Applications of variable probability sampling using remotely sensed covariates
University of New Brunswick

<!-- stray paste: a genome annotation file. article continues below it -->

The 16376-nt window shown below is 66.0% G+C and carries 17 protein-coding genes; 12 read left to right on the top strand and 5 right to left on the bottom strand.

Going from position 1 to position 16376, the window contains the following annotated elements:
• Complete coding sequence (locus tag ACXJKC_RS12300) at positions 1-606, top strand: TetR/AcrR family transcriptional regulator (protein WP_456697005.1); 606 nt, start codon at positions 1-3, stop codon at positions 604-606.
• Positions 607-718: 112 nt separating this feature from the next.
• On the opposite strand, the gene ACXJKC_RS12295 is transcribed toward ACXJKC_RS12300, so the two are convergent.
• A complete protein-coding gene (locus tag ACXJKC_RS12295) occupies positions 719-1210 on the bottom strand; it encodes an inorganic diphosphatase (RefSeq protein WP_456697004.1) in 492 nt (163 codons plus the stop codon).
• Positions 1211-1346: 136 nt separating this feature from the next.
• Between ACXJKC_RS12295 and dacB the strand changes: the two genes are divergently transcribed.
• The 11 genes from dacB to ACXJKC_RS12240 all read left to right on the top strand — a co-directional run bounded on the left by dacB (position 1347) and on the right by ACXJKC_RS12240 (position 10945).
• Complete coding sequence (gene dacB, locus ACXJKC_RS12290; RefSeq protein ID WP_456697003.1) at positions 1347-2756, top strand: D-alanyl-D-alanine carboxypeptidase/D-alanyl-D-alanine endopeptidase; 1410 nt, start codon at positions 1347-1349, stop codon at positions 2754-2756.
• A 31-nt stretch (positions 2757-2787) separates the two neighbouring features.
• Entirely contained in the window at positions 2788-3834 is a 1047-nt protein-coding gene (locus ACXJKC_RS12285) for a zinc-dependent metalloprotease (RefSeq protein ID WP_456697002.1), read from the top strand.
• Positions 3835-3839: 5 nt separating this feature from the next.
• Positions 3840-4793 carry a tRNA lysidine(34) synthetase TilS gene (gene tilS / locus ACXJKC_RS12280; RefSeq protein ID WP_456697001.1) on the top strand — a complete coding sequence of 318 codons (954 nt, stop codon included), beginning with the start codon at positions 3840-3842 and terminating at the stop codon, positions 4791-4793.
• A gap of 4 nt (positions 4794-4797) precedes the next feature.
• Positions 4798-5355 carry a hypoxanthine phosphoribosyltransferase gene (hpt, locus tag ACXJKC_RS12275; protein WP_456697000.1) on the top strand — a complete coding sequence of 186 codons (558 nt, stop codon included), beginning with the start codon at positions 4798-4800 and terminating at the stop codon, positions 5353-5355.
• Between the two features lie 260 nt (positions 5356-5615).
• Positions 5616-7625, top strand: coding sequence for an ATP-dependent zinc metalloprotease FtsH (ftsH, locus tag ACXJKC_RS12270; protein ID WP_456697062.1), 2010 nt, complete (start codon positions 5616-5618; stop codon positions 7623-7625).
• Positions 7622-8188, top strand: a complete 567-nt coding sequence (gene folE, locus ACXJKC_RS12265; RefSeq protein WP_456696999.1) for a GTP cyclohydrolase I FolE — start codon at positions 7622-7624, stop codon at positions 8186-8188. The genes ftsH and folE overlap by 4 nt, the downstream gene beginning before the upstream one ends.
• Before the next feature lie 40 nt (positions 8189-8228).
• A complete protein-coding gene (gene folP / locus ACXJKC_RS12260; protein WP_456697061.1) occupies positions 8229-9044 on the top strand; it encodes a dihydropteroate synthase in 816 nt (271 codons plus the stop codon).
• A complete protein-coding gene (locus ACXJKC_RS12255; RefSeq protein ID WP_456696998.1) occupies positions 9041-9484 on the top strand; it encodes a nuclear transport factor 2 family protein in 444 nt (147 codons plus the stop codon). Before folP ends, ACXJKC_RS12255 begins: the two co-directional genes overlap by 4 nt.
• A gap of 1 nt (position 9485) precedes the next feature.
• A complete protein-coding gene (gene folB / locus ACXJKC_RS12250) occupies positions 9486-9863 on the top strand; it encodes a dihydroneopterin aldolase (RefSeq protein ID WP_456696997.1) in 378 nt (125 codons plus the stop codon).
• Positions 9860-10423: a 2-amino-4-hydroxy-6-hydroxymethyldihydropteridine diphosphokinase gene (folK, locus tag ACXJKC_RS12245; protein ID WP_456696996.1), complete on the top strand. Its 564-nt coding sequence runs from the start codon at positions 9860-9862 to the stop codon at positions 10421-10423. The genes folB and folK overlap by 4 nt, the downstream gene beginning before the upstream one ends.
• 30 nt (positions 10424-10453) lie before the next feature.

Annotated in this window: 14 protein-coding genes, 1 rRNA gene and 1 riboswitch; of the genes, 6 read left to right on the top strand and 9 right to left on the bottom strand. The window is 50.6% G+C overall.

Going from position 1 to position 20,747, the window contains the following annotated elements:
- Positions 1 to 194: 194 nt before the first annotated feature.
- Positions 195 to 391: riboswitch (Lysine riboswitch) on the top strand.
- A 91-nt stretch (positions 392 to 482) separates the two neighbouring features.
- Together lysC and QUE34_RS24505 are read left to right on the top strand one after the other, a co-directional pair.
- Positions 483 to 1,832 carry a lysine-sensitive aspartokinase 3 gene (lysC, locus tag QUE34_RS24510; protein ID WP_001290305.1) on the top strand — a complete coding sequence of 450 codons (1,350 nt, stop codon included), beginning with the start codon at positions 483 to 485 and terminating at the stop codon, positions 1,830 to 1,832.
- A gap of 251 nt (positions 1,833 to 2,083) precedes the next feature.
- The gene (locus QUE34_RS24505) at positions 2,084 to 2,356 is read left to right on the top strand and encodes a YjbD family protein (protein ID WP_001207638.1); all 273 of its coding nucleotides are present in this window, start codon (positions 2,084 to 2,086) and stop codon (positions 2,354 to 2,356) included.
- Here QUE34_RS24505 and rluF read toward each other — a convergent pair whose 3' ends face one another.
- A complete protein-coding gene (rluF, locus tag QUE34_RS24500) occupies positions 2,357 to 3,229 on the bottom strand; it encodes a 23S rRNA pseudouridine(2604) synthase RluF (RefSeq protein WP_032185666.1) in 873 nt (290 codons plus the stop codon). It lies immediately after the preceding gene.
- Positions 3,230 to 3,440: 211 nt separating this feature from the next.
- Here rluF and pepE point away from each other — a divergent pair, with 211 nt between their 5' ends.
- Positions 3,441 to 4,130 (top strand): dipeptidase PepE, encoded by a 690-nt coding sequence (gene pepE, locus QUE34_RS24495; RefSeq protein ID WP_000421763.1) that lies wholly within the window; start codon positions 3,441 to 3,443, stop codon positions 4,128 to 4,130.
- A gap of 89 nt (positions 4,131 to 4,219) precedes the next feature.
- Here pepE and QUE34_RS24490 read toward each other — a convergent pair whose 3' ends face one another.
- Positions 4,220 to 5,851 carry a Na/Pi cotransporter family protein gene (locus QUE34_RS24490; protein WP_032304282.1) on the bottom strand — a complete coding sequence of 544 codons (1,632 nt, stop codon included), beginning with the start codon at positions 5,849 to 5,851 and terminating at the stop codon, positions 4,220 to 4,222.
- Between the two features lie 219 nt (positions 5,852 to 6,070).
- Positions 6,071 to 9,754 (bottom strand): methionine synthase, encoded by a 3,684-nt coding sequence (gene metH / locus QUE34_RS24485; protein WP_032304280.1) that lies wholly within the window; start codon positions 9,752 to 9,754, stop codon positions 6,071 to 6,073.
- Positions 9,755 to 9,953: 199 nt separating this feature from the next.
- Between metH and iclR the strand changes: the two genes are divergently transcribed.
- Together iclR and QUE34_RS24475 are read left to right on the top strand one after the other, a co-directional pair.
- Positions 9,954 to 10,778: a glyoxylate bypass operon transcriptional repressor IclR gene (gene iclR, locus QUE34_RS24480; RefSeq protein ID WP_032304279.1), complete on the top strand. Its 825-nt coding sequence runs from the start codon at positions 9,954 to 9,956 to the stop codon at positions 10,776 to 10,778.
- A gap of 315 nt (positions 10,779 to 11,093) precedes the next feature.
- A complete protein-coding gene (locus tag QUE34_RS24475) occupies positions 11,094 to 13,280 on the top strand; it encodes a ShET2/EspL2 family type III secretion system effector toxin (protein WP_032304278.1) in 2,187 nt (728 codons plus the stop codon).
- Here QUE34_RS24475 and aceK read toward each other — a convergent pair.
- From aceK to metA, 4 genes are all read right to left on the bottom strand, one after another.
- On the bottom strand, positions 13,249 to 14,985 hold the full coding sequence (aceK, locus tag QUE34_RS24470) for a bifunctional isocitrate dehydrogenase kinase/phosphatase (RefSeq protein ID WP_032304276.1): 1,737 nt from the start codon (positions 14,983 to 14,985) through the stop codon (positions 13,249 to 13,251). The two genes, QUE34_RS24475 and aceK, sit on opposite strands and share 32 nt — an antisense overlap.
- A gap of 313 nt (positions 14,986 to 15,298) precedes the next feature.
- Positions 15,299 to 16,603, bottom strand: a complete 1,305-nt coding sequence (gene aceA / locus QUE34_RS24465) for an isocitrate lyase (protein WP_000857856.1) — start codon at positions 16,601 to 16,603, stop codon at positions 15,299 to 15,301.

Variable probability selection methods are regarded as the most efficient sampling design because sample selection is based on parameters of interest. However, a lack of prior knowledge of covariates for study areas restrict the application in practice. This thesis explored the use of covariates derived from airborne light detection and ranging (LiDAR) scanning (ALS) and a consumer-based spherical camera in selecting sample locations with variable probability. Results shows that list sampling with big BAF sample plots is a highly efficient and cost-effective sampling strategy for effectively calibrating ALSderived estimates to local conditions. For the spherical photography study, ratio estimation also showed the capability to calibrate imprecise covariate estimates; however, sampling efficiency under variable probability selection was not improved relative to simple random sampling. The low correlation between the photo-derived covariate and parameter of interest most likely impacted these results. Optimal covariates need further exploration to improve sampling efficiency.